Maya Angelou: The Way She Made Us Feel

“I've learned that people will forget what you said, people will forget what you did, but people will never forget how you made them feel.”― Maya Angelou

“I've learned that people will forget what you said, people will forget what you did, but people will never forget how you made them feel.”― Maya Angelou

Perhaps we all read more, write more, and share more of our life stories thanks to Maya Angelou. The legendary poet, essayist and memoirist died today at the age of 86 in her hometown of Winston-Salem. As recent as Sunday, reports surfaced that Dr. Angelou had taken ill though no details were provided about the nature of the illness or its gravity.

The St. Louis native and citizen of the world, Maya Angelou, lived a storied and celebrated life memorialized in a series of literary works beginning with the autobiographical, I Know Why the Caged Bird Sings (1970), a work that chronicles a rape at age 7 and a teen pregnancy resulting in the birth of a son, Guy Johnson. In that early work, she described the love of her grandmother, Annie Henderson, her father’s mother who lived in Stamps, Arkansas.

Dr. Angelou, as she (a high school dropout*) preferred to be called, lived a thousand lifetimes in 86 years. She said, “Each of us has that right, that possibility, to invent ourselves daily. If a person does not invent herself, she will be invented. So, to be bodacious enough to invent ourselves is wise.” Before the invention of Maya Angelou was the reality and iteration known as Marguerite Ann Johnson, who as a young girl was mute for 5 years. Marguerite at 16 would become San Francisco’s first black streetcar conductor. To care for her son, she was a madam and a prostitute before marrying and moving to New York City to study dance with Pearl Primus.

There is entirely too much to tell about Marguerite or Maya in this short space. But it is worthy of mention that her life changed the day she heeded the advice of author, John Oliver Killens, who told her to write. Killens introduced her to the Harlem literary scene and as her writing career burgeoned so did her social activism. She was a fundraiser and supporter of the Southern Christian Leadership Conference and the Reverend Dr. Martin Luther King, Jr. (MLK, Jr. would be assassinated on Maya Angelou’s 40th birthday.)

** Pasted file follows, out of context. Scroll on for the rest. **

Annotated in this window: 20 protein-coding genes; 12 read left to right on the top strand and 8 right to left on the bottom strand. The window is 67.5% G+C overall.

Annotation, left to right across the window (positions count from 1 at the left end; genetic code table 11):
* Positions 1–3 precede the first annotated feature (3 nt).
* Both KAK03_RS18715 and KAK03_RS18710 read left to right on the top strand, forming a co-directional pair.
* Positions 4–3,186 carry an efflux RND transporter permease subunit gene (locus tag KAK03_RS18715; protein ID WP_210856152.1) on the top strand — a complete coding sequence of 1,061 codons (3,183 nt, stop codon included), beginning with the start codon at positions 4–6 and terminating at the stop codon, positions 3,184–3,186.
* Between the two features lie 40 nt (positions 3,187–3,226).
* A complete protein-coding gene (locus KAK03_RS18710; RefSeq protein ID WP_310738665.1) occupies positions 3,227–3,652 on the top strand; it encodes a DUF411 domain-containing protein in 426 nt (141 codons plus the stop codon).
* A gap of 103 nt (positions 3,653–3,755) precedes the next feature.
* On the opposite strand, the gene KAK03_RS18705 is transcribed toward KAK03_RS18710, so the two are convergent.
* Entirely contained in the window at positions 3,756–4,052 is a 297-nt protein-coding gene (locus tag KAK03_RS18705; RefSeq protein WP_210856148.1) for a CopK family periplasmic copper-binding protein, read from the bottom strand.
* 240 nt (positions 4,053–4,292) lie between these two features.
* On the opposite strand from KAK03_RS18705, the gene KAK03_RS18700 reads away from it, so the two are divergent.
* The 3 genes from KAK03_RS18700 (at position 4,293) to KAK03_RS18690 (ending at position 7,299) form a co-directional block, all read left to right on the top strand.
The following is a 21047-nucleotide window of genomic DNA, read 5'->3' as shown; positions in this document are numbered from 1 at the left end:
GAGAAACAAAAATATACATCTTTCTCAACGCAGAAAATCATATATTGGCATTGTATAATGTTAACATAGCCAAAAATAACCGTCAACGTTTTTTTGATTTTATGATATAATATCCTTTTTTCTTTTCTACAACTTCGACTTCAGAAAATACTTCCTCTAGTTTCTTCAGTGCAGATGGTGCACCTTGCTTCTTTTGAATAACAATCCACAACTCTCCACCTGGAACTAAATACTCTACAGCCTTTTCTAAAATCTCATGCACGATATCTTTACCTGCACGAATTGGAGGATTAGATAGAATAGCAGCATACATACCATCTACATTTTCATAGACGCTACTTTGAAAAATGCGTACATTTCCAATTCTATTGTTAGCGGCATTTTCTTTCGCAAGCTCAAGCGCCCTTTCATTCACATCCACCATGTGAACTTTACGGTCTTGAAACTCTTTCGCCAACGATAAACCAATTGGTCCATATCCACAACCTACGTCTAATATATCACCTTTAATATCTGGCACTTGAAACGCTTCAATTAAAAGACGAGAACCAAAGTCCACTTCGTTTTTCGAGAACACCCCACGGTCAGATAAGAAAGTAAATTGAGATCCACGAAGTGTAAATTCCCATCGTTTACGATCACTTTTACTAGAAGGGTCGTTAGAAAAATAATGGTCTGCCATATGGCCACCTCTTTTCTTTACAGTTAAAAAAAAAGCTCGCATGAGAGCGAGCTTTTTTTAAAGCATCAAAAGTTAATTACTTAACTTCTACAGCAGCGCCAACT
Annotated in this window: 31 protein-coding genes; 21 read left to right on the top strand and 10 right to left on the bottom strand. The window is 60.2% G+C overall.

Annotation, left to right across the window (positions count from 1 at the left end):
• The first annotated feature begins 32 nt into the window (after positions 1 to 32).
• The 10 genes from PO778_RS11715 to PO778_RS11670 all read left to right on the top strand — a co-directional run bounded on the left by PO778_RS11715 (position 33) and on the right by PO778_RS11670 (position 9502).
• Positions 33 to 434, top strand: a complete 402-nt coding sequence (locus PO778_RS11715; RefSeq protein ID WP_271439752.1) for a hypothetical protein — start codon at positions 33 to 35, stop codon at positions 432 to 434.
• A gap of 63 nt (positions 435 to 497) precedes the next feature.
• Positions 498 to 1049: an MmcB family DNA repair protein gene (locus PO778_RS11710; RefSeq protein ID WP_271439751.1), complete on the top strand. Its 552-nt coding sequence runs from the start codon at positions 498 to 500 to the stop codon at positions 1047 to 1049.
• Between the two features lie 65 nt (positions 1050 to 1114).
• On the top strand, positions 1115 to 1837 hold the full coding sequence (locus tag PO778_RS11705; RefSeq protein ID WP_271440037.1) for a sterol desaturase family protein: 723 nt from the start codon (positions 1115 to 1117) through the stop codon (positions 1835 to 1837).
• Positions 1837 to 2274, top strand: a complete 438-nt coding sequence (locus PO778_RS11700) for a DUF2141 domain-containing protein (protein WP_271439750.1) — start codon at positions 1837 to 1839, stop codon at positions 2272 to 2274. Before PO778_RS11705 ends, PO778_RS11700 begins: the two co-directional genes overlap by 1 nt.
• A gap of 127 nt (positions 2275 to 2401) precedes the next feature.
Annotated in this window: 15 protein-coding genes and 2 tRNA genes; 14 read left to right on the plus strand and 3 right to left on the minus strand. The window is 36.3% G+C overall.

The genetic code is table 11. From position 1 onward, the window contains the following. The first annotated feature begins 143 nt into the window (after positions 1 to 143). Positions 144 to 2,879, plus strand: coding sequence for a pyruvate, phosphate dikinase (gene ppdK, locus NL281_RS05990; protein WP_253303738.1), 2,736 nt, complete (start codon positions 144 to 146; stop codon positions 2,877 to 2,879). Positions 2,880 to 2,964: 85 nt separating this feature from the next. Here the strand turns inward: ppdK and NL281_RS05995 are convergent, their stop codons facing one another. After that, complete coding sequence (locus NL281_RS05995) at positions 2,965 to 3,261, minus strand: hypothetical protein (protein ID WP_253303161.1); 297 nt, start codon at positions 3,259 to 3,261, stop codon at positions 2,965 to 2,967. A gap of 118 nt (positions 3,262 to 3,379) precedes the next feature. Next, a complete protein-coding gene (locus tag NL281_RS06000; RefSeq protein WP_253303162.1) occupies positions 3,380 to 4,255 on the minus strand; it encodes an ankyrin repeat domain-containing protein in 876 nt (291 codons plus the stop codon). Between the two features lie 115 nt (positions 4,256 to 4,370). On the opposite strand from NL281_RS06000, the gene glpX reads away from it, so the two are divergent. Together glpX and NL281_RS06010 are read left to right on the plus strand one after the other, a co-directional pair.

In the 1980s, Dr. Angelou was introduced to a larger and younger audience by way of her mentee, Oprah Winfrey. Winfrey fete Maya Angelou as her mentor on her popular daytime TV talk show. Soon the words of “Still I Rise” and “Phenomenal Woman” were oft-quoted by suburban housewives, teenage girls and women all over the world as affirmations of worth and value.

It is safe to say that Maya Angelou did not seek the limelight, but it is even safer to say that she did not shrink from the attention. Why should she? Maya Angelou was a tall, statuesque woman with a throaty voice. She spoke with impeccable diction and unapologetic dignity. It is hard to imagine her being a woman waiting for permission to be heard or seen.

For me and many women, there is a Marguerite Johnson, Maya Angelou, and Dr. Angelou that has met us at various junctions of our lives. Knowing that to be true, we are grateful for her transparency, her candor, her mother wit and her fearlessness in sharing her life with us. Those of us who admired her may forget the words of her poems and quips, but we will never forget how she made us feel.

*Some sources state she was a dropout while others state that she actually graduated after returning back to high school.